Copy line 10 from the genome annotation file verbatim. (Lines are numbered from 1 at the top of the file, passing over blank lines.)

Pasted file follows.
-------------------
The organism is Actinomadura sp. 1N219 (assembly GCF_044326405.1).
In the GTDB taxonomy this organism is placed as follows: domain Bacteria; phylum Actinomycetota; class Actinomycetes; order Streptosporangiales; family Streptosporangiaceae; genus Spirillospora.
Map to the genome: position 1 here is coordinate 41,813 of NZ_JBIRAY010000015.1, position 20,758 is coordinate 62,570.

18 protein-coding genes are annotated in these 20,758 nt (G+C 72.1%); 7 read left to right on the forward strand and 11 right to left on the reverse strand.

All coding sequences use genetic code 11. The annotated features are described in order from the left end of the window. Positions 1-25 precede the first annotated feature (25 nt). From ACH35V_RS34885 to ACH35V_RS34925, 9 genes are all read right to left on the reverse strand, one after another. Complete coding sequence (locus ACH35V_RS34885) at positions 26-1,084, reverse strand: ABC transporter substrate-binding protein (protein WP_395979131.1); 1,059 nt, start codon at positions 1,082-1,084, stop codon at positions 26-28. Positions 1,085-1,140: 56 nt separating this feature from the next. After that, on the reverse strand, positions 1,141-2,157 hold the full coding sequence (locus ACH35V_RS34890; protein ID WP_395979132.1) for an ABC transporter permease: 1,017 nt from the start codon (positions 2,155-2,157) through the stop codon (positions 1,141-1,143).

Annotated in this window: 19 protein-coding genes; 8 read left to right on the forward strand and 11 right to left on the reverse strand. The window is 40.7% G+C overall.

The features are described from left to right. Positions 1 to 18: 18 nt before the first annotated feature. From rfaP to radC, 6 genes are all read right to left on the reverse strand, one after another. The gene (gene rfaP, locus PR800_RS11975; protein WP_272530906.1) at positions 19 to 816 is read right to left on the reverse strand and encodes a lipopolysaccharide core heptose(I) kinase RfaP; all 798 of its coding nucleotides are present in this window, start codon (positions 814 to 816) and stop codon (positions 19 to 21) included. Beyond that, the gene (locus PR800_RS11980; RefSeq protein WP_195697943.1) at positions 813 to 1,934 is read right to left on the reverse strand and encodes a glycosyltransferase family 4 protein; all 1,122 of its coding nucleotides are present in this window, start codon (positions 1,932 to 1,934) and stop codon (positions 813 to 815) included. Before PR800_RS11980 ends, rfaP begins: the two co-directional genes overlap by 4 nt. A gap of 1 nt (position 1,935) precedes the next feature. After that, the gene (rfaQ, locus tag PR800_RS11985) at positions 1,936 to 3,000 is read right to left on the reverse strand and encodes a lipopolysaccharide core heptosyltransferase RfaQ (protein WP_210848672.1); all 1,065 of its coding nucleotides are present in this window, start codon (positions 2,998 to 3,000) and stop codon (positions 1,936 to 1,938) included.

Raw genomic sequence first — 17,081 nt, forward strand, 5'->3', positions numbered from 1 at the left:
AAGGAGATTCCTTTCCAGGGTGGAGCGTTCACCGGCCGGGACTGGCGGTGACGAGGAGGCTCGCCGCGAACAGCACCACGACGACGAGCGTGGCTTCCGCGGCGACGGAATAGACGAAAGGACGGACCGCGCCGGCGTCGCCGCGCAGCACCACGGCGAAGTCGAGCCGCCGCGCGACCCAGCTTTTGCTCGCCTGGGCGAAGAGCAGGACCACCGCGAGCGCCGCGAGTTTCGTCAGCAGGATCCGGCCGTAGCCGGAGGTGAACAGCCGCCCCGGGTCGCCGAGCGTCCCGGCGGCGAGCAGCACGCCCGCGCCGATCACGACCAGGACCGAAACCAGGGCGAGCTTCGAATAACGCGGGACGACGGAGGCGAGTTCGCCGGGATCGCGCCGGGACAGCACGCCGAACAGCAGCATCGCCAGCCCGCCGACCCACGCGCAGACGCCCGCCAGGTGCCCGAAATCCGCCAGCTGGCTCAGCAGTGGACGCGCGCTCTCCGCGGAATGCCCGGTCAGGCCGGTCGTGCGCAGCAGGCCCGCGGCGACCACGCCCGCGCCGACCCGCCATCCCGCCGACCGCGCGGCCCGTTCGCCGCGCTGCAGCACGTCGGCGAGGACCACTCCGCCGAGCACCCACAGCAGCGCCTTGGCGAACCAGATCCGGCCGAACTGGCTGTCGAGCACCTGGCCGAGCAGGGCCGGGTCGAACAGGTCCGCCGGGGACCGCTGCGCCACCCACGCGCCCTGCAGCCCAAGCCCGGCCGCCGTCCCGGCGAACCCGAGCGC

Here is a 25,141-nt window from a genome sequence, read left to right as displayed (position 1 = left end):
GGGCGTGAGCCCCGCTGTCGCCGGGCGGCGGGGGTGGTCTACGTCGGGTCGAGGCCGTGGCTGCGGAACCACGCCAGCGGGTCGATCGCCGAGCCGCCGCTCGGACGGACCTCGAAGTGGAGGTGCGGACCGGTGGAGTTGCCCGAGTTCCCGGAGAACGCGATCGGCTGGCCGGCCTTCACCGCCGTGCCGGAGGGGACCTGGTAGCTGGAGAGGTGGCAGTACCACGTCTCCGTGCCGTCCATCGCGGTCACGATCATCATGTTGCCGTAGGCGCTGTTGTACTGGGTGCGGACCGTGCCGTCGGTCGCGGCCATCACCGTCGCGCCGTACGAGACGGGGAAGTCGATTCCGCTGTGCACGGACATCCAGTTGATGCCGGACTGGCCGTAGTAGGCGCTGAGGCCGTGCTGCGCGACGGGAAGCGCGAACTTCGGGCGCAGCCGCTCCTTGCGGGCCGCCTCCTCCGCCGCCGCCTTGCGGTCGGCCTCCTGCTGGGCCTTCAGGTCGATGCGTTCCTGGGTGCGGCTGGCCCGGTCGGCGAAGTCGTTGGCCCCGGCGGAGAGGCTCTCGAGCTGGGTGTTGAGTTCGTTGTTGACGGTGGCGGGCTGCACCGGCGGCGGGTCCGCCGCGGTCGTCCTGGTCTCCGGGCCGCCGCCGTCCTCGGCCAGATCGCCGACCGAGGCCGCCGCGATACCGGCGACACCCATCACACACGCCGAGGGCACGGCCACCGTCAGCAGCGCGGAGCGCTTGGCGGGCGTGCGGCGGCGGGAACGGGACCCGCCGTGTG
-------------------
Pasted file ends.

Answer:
Here is a 25,141-nt window from a genome sequence, read left to right as displayed (position 1 = left end):